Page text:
Published on October 20th, 2014 | by Brad0
Doctor Who – Flatline review
Flatline continues the tradition in NuWho of “Doctor-lite” episodes, a smaller scale tale with minimal involvement from the Doctor and/or his companion, allowing for the production team to shoot multiple episodes at the same time. This can lead to wonderful things like Blink or The Girl Who Waited, but by the same stroke can lead to the likes of Love & Monsters or Fear Her.
On the surface, with 2D monsters incorporating into our world, and the Doctor and the TARDIS being shrunk down and out of commission leaving the companion to save the day, Flatline invites a lot of superficial comparisons with Fear Her. Fear not. This struck the right balance between the humour of the Doctor’s indignity at the ever-decreasing size of the TARDIS door (a Mary Poppins joke with a sledgehammer and an Addams Family joke involving an oncoming train were particular highlights) and the legitimate horror of the monsters.
The Boneless, the name the Doctor gives to said monsters, were very creepy as a concept. A race from a 2D universe encroaching upon ours, kidnapping human beings and dissecting them in order to better understand the notion of three dimensions is a chilling concept, beautifully realised. The effects work on them looked mostly cool, particularly the jittery stop-motion as they incorporated themselves into 3D. It’s been a hell of a while since we had an episode where the monster was more than just an afterthought to be run away from between exploring character dynamics, especially if we disregard recurring monsters. The Boneless were a very welcome return to that, even if their naming was slightly overwhelmed by Murray Gold’s overenthusiastic score drowning out the Doctor naming them.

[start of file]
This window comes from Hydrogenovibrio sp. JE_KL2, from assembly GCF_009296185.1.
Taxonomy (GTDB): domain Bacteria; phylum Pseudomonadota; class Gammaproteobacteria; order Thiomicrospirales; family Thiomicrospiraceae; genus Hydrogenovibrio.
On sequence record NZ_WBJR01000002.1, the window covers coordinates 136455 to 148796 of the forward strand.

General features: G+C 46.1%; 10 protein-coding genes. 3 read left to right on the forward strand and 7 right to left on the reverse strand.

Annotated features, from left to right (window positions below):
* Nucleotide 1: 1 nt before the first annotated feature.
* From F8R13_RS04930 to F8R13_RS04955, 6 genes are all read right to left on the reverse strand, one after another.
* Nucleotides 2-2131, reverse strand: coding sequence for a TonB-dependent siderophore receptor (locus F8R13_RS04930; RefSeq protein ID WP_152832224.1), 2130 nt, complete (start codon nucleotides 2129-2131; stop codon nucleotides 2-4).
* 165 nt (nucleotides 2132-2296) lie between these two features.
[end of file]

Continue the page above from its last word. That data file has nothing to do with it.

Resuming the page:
With the Doctor out of commission, it falls on Clara to play Doctor in his stead, a la Rose in Fear Her. And where Rose proved an able stand-in for the Tenth Doctor, providing hope and comfort as she saved the day, so Clara proves an able stand-in for the Twelfth; pragmatic, liberal with the truth and yet determined to save as many people as possible. She even gets a companion, a graffiti artist from Bristol whose name ends with “-sy” (get it?)
In all, Flatline is a reasonably entertaining episode, with a cool monster, some good comedy, and great character work. It’s not going to be considered a high-point, by any stretch, but after the high-concept lunacy of the last couple of episodes, it’s nice to have a straightforward “run away from the monsters” episode to break things up. Next week, literary allusions abound in “In the Forest of the Night”
- Apparently they have iPads in paradise. The fiends!
- The shifting dynamics between Clara, the Doctor and Danny continue to be the most compelling aspect of the series. They’ve done a wonderful reclamation job on Clara this series, and I can’t wait to see where this is all going.
- It’s not “just like Fear Her”. Fear Her was about loneliness, and in the end everybody lived. Flatline is the beginnings of an invasion, which leaves a lot of innocents dead. Which doesn’t bother Moxey, but what’s more worrying is how chipper Clara was about the whole thing. She’s becoming more like the Doctor than is strictly healthy.